End of RUC discount to hit New Zealanders hard

The Minister of Finance’s decision to end the transport support package early next year, and with it the road- user charge (RUC) discount, will result in more pain being felt across the economy.

Before Christmas, it was announced that RUC discounts would end as planned on 31 January. The petrol excise cut will continue until the end of March but will be halved from the end of February. Half-price public transport will also end on 31 March, although it will still apply to people with community service cards.

Ia Ara Aotearoa Transporting New Zealand strongly advocated for a continuation of the transport support package to help families and businesses through what threatens to be a very challenging year. We recognise the hole the discounts have left in transport funding and acknowledge that they could not go on forever. However, we thought it pragmatic to extend the entire package until inflation dropped below 6%.

The two-headed hydra of high inflation and rising interest rates are putting a significant strain on businesses and families. With unemployment expected to begin rising during the second half of 2023, things could get tough for a lot of people.

While removing the discount on public transport fares and fuel excise will have an impact, removing the RUC discount is likely to have a considerable effect on households. Almost every item that finds its way into the pantries, cupboards and fridges of New Zealand has, at some stage in its journey, travelled on the back of a vehicle subject to RUC. With road transport businesses operating on extremely tight margins, particularly post-Covid, every additional input cost must be passed on. Removing the discount will therefore impose increased costs on almost everything New Zealanders consume.

Now, I don’t want to be unfair to the government because it did initiate the discounts in the first place and, convinced of the part it was playing in curbing inflation, extended them a couple of times in 2022. However, with the worst effects of the cost-of-living crisis still ahead of us, I’d argue that early 2023 is not the time to remove the discount.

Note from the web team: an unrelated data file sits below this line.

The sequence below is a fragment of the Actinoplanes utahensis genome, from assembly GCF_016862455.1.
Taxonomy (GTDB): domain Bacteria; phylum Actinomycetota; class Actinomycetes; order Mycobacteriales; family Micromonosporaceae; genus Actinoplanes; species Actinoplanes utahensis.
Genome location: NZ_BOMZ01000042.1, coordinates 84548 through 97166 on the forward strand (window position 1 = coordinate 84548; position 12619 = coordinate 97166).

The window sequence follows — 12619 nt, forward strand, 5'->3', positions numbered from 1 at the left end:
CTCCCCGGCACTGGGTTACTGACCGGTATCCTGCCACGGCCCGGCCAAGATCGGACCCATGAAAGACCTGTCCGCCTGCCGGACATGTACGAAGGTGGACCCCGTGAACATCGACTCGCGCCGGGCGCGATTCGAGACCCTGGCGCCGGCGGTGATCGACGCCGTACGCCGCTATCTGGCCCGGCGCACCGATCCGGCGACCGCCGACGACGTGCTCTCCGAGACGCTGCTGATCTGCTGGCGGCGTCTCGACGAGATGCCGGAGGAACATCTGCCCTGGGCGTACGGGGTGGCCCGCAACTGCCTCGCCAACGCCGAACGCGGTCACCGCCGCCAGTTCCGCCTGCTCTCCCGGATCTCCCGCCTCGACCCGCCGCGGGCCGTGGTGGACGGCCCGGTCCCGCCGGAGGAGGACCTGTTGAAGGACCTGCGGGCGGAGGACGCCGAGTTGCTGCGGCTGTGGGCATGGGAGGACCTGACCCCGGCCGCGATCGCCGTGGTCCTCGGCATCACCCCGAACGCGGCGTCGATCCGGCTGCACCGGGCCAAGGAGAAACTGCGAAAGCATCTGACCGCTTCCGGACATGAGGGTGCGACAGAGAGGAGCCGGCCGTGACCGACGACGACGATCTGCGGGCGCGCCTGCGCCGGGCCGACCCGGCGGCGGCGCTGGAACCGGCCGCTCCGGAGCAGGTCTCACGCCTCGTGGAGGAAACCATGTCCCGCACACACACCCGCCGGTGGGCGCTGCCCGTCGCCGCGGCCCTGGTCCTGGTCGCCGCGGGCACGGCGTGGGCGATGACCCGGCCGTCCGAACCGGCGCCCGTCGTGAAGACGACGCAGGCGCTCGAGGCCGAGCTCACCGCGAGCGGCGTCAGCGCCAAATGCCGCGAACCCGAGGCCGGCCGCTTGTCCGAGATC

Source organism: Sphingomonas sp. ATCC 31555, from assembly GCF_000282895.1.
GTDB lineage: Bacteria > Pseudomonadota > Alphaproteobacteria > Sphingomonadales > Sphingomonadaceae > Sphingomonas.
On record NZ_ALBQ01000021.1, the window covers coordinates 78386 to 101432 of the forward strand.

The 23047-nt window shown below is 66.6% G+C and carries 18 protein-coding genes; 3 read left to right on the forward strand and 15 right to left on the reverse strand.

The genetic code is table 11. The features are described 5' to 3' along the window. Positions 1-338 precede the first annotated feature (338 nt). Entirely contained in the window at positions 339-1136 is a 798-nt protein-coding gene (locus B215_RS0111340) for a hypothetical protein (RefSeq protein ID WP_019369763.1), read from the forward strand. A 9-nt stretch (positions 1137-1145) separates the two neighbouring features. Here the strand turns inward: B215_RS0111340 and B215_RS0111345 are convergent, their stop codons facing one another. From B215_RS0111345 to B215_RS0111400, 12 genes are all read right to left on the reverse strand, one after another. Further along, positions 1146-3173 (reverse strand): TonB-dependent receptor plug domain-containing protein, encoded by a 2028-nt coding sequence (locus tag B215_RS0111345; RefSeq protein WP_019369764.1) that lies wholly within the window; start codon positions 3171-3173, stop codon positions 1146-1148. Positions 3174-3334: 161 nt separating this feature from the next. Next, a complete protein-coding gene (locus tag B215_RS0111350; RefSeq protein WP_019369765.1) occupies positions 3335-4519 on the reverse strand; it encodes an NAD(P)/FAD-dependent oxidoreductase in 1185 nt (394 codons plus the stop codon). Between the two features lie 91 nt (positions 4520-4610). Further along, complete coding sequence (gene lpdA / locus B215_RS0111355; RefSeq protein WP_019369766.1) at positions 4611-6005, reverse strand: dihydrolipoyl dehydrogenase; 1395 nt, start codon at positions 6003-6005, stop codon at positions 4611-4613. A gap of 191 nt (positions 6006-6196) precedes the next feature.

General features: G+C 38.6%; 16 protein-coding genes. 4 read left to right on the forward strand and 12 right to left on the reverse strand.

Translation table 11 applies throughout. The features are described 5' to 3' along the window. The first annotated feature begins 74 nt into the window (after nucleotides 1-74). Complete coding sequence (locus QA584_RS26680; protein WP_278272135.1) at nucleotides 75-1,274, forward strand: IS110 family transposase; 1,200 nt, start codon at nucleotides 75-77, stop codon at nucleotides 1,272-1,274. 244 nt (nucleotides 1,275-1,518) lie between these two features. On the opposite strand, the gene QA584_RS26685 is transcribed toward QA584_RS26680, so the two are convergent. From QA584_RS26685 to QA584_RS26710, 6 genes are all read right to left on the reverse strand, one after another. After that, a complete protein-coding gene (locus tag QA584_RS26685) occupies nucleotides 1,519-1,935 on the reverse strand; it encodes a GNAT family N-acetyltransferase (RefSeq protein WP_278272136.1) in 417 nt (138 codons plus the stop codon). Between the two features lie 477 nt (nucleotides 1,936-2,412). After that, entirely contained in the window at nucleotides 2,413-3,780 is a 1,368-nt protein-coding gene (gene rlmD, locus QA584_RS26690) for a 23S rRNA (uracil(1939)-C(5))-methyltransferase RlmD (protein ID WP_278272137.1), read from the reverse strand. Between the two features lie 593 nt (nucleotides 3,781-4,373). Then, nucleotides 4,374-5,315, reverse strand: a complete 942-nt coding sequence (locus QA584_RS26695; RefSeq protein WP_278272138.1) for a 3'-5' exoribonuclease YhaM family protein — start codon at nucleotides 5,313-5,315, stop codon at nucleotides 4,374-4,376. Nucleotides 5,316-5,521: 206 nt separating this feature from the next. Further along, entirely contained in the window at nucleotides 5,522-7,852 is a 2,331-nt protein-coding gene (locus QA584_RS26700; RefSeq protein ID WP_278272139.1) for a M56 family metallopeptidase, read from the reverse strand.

Industry welcomes policy change to help bring in migrant drivers

Transporting New Zealand and other transport sector representatives will be sitting down with MBIE officials in the coming months to thrash out an agreement to provide a residency pathway for migrant truck and bus drivers. Long called for, this policy change by the government should help relieve some of the workforce problems currently experienced by transport companies.

Many transport companies currently have trucks parked up because they can’t find drivers. This situation puts significant stress on a business, is hard on the drivers asked to pick up the slack, and in a macro sense, is a drag on economic productivity and a key contributor to inflation. It has also been well-publicised how much the bus and coach industry has struggled to find drivers, with commuter routes in our major centres cancelled due to the ongoing shortage.

We are glad the government listened to our advocacy on this issue – we have made a real effort to keep Transport and Immigration Minister Michael Wood updated on the extent of the driver-shortage problems in the industry throughout the Covid-19 and post-Covid-19 periods. But while the temporary residency pathway will help, there is still a lot of work the industry needs to do to grow our own sustainable workforce, which is why Transporting New Zealand continues to push the Road to success traineeship to attract new people into our industry.

Ports of Auckland debate going nowhere

Everyone is utterly sick of the ongoing debate about whether to move the Ports of Auckland from its location in Auckland’s CBD. The matter has come up again due to the new mayor of Auckland, Wayne Brown, campaigning to relocate the port. Mainfreight managing director Don Braid stated in the media before Christmas that the issue was “becoming boring” and was “full of posturing and never-ending debate”. I completely agree with him.

Despite several worthy studies into the issue, we are no closer to a resolution now than we were a decade ago, and I’d be surprised if even another decade moves the needle much. The reason is that shifting the port is an incredibly complex proposition that will have numerous consequences across the supply chain. None of this, or even the current location’s advantages and disadvantages, are fully understood, and that’s to say nothing about the suitability of any new site either in Northland or the Firth of Thames.

The freight industry is simply focused on getting on with the job during challenging times. Moving the port may or may not happen one day but for the foreseeable future, the focus remains on servicing the current location as efficiently and safely as possible.